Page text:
Learning From Knight’s Soul of the Community, Leaning Toward the Future of Placemaking
Today, as the inaugural meeting of the Placemaking Leadership Council kicks off in Detroit, Michigan, we are thrilled to bring you this special guest post by Dr. Katherine Loflin, a powerful advocate for the importance of place to local economies, and one of the event’s keynote speakers.
It’s hard for me to believe that, just six years ago, I had never even heard the word “Placemaking.” I’ve been a community practitioner all of my life, trained as a macro-practitioner with a Masters and Ph.D. in Social Work and a dissertation on civic engagement and social capital. I believed there were certain characteristics that inherently enabled places to identify and solve their own problems, and I believed that some of the answers related to civic engagement and social capital. Still, I was haunted by the thought that there was more to it: pieces of the puzzle that hadn’t been placed yet.
Then, in 2007, I found myself the Lead Consultant on Knight Foundation’s Soul of the Community study. Soul was created by Knight and the Gallup organization to study communities in a new way. It is important to note that, from the outset, Soul was very open in terms of outcomes. The study was not attempt to justify the field of Placemaking. We had no preconceived notions about what we would discover. Today, I think that fact contributes to the power of the findings, insofar as they support this burgeoning field. The basic research questions were simple yet profound, yet they’d never been asked before: What makes people love where they live? And why does it matter?
We were in for a shock…and a steep learning curve. The Knight Soul of the Community study investigated community attachment—a multidimensional construct that went beyond measuring just satisfaction to also look at community pride, community optimism, and other emotional feelings about place. Attachment is not the traditional idea of engagement that is usually studied in places, but a separate construct. Understanding residents’ emotional bonds to place represented by attachment took our examination beyond the outward behaviors of traditional engagement and gave new insights into the dynamics of how place affects people. That, alone, was a significant contribution to understanding place success that had basically gone unmeasured.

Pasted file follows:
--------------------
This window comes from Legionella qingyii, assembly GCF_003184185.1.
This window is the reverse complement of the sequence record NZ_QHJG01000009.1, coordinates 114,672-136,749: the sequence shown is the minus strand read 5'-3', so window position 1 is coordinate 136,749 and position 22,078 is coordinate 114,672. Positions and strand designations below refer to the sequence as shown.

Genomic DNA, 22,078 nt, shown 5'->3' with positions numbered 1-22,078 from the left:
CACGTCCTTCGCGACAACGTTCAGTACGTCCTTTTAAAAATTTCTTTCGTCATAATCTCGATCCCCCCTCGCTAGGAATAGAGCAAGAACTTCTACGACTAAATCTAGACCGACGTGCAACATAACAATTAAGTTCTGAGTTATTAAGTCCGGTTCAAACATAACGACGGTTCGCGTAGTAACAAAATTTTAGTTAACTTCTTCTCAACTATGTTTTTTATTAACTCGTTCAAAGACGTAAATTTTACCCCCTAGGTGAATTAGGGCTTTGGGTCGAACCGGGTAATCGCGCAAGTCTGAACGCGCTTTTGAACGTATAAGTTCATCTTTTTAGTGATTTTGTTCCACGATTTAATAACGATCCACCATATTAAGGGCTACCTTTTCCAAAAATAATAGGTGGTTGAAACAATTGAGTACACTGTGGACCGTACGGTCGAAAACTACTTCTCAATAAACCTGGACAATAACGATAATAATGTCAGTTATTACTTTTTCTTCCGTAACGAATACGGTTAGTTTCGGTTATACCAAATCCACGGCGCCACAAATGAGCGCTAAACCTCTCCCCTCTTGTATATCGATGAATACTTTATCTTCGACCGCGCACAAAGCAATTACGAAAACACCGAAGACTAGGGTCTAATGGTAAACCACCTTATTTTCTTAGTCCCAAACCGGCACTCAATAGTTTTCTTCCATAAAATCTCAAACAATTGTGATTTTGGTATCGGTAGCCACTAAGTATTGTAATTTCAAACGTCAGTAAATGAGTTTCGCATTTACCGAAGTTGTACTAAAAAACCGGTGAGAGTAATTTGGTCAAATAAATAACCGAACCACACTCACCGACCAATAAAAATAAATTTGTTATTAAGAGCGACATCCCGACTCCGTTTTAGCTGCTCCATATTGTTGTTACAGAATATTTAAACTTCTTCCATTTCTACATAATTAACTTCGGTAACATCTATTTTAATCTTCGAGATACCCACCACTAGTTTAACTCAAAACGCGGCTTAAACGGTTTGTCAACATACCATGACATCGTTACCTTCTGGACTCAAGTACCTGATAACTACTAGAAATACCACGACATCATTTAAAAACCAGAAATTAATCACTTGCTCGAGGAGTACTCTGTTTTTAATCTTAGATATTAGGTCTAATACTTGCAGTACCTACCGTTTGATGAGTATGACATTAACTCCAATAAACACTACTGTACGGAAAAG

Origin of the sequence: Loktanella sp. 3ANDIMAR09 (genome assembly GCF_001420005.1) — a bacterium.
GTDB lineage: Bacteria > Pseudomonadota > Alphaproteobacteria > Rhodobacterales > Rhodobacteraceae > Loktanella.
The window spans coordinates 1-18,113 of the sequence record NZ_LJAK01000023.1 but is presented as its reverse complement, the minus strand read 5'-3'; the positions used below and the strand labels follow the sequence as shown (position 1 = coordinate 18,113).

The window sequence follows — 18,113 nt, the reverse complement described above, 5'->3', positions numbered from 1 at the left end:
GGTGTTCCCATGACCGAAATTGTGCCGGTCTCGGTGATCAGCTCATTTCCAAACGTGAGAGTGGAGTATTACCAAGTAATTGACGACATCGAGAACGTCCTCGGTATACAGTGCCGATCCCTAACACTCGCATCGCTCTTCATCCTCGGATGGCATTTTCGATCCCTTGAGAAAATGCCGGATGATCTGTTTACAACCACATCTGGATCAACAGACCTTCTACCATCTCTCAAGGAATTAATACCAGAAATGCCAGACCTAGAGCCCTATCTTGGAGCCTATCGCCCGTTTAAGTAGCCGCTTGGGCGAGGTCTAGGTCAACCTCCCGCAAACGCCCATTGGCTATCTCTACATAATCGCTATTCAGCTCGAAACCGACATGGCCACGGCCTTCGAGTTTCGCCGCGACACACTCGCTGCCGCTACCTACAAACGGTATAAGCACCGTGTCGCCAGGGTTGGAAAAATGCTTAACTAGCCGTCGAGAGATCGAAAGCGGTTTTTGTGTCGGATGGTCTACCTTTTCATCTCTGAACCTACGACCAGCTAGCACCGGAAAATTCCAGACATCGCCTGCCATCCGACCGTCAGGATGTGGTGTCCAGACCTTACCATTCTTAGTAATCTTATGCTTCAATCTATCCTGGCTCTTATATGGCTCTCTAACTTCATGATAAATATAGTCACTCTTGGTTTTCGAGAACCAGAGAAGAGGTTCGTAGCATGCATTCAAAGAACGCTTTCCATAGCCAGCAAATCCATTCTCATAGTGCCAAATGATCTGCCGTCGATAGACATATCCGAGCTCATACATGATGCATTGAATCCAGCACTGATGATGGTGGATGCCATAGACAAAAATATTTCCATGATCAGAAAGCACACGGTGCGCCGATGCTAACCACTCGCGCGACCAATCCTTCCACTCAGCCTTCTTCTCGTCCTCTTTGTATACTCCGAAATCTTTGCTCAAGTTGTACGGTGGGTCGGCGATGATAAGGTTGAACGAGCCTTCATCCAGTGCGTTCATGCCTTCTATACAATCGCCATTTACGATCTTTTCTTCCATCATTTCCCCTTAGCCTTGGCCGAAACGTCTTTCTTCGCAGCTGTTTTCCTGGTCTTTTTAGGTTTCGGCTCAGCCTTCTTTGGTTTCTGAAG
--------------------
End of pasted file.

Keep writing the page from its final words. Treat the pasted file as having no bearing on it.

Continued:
The shock came as the results poured in: from 2008-2010, we received responses from 43,000 people in 26 communities across the US, in cities large and small. What we saw were findings, year after year, that for many seemed counter-intuitive—even radical at times. We not only found out that resident attachment was related to solid economic outcomes for places, but that the things that most drove people to love where they live were not the local economy or even their personal civic engagement in the place (as one might expect), but the “softer sides” of place.
These findings seemed like a messaging nightmare at first, because they were so groundbreaking and surprising—but as I considered how to use this new information to spread the word, make the case, and translate the findings into on-the-ground action, the nightmare became great opportunity. The Soul findings forced me to reexamine what I thought I knew about what made places tick. Eventually, I realized that this was the missing piece of the puzzle that I had been searching for.
Here are the primary findings of Soul of the Community, from 2008-2010:
- There is an important and significant correlation between how attached people feel to where they live and local GDP growth. What this means is that the more people love their town, the more economically vital that place will be. In an economy still deep in recession, that got some attention and raised some eyebrows. How is this possible? It seems that, when people love where they live, they spend more time there and invite others to do the same. They may choose to stay-cation versus travel. They are also more productive at work and more satisfied in their jobs. They are more likely to buy a house. There are so many little ways in which a love of place can translate to economic impacts, and these all add up.